Monday, August 28, 2017

SENSORED

Sensored oil on linen 50 x 50 cm 2017


We humans are increasingly 'sensored' beings. By this, I mean, we are equipped with, attached to or carrying devices that are operated by digital and cyber systems that interconnect across skies, land, seas and space. They interconnect using even more devices such as satellites, land-based receivers, servers and more. 

The devices we interact with, whether a phone, a car, a computer, an implant or other - 'sensorise' us. They make us a part of, or even a node in, cyber and digital networking systems. And - in a funny way, they also censor/ise us, but maybe we have not fully comprehended this yet? 

Transhuman - Translandscape
As our bodies carry devices in ways that transform us into transhuman-like creatures, they also transform the way our landscape or environment operates or is viewed. For example, skies 'colonised' by unmanned weaponised airborne drones change the way the sky is perceived. This is particularly so in places such as Yeman, Somalia and Afghanistan where the skies are seen by many as harbouring a potential lethality. In these cases the landscape becomes vulnerable, offering little refuge when vertical surveillance penetrates even the privacy of everyday life. A landscape crisscrossed with humans carrying and using devices, and buildings equipped with even more, develops another layer - not geographic - but, an unseen layer of signals. These signals variously traverse the globe, bounce from earth to satellites and back again. A 'translandscape' possibly? Another recent painting and post Space Net refers to this kind of activity. 

Sensored
In Sensored red 'signals' emanate from behind a cloud. What lurks behind this cloud? A drone maybe? The red signals continue beyond the painting. They indicate a wide net, a net of surveillance. In doing so, they reveal how the sky is now 'sensored' in a way that is not dissimilar to the 'sensorising' of human beings. It's an insidious process - don't you think? 

Like many of my paintings - dronescapes, landscapes. cosmic landscapes - the viewer could be above the clouds looking down upon a landscape, maybe a seascape. In this case a drone is possibly lurking below the clouds. However, the viewer could also be on the ground looking up into the sky where a drone could potentially be lurking above the clouds. With these two possible perspectives the painting somehow provides a powerful stimulus for imaginative flying around a drone - in ways that turn the surveillance back onto it.    

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WESTERN QUEENSLAND 

Now for something a bit different. The photo below is me in the very back of a landcruiser. We've just driven around checking cattle. 

I spent a fabulous weekend out in Western Queensland - Roma, Mitchell and Mungallala. 

An old school friend has a cattle property beyond Mungallala. We had a camp fire, damper, homemade sausages. And, we helped check on cattle, their water [it is very dry]. We saw a brown snake - early for the season. We saw hundreds of kangaroos, both dead an alive. And, emus - so many - all alive! We went to the Mitchell Art Show, the Mitchell Camel and Pig Races, and had a wonderful dip in the Mitchell artesian spa. One of us bought a hat, a country man's hat, from the fabulous Samios Trading Post store in Mitchell. Two people in our group were from Europe and it was so much fun to see country Australia through their eyes. Everything, absolutely everything, was new to them.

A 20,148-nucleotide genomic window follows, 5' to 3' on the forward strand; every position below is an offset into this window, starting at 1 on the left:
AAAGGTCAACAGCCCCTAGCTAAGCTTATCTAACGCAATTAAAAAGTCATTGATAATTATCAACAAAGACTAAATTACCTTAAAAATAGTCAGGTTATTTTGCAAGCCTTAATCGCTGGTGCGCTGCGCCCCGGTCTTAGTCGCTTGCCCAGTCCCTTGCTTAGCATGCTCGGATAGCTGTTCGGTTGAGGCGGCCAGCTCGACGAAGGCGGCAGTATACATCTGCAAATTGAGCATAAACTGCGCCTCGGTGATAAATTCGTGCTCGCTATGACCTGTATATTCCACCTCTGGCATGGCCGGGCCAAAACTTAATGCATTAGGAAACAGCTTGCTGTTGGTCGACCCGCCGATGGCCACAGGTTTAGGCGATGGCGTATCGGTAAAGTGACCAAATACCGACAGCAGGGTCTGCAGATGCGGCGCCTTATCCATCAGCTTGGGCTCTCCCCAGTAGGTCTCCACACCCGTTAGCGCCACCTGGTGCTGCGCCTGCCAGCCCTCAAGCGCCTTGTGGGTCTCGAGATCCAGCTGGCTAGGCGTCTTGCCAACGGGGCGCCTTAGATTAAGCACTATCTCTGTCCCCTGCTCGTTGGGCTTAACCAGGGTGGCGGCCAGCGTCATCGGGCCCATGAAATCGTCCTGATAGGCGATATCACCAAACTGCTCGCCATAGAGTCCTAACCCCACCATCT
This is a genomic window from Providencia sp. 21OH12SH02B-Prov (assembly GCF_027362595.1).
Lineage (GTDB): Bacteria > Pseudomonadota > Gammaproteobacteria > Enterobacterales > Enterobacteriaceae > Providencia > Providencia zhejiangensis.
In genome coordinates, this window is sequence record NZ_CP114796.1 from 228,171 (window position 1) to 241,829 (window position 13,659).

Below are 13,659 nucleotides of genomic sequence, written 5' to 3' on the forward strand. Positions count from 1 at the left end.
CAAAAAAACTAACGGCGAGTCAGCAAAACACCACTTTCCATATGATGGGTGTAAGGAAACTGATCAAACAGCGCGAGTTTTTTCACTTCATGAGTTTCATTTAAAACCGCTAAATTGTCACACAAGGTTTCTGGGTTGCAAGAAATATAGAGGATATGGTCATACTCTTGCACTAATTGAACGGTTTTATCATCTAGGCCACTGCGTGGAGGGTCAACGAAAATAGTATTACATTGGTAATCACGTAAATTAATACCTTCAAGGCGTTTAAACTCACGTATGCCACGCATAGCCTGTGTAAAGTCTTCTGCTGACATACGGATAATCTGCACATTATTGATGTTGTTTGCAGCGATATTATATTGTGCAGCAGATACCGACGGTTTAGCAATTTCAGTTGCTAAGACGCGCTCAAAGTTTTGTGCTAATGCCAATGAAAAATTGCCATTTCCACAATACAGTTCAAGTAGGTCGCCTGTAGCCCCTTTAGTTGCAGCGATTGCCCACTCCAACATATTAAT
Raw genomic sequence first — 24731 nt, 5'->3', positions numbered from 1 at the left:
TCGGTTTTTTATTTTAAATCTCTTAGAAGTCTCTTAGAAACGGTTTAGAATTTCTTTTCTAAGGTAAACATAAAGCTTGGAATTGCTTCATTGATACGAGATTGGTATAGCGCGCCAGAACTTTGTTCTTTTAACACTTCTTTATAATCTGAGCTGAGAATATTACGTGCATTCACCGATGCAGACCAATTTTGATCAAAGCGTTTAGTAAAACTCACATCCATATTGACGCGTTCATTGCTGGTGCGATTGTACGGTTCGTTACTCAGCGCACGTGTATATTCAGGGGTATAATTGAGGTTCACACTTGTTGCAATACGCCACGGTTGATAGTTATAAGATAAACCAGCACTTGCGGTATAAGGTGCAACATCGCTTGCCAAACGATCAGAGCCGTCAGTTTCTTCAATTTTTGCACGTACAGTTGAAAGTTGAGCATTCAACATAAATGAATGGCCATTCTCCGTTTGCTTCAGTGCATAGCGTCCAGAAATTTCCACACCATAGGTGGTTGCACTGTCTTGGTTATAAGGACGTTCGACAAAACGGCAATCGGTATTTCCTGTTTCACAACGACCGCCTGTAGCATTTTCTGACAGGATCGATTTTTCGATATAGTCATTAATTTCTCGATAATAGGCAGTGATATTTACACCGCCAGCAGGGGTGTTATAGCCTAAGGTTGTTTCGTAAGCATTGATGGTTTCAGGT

We spent a day in Roma too. Visited Moorelands nursery where you can have a bite to eat amongst an oasis of plants, bush crafts, children playing and more. We also visited the BIG RIG which tells you all about the history of the oil and gas industry out there. This recent history has been somewhat controversial with the increase in coal seam gas exploration. 




Cheers,
Kathryn

Friday, August 18, 2017

TACTICS

Tactics Oil on linen 70 x 100 cm 2017


In this new painting a play of tactics is under way! 

The airborne weaponised drone is targeting the tree-of-life. The tree is isolated in a 'kill box', a virtual three dimensional graphic that delineates a zone around an identified target. Emanating rays above the tree-of-life indicate ongoing surveillance by another drone or maybe a control base of some kind. Whatever it is, the signals represent persistent surveillance by manned and unmanned entities. At the end of each white signal-ray, a small red box indicates potential further targeting.

BUT

The tree-of-life has sent its roots under the 'kill box'. A survival tactic subverting the digital reach! The tree's roots seek out places that a drone cannot penetrate - maybe literal subterranean places, but maybe spiritual realms? The tree succeeds in sending out new green shoots, to bring forth life. BUT, it may not represent human life - and - it may not be on this planet - or - even in the universe! This may sound loopy, but I am thinking of theories about multiverses, and I am also thinking about a future where humanity/life may have left planet Earth. Indeed, we humans are already planning settlements on Mars. But, Mars is still in our solar system. What about humanity/life in other solar systems, even galaxies? An extreme escape!


COSMIC LANDSCAPE - DRONESCAPE
This is another of my cosmic landscapes - or - dronescapes. I like the fact that the viewer can be, at one instant, above the drone, and at another instant, below it or along side of it. By untethering imagination from Earth-bound horizons and taking cosmological perspectives all of us can turn the gaze-scope back onto the drone! Now that's a tactic!

In an age where the sky in many parts of the world is colonised by human-made but unmanned airborne threat, the resulting grip of fear diminishes all of humanity. In an age where the marvels of the universe unfold through scientific research, the containment of our earthly skies and the resulting impost on perspective, are indictments on humankind. 

Taking concepts of landscape into the cosmos helps - for me anyway...

Cheers,
Kathryn 

Thursday, August 10, 2017

GREEN-EYED DRONE


Green-Eyed Drone Oil on linen 120 x 160 cm 2017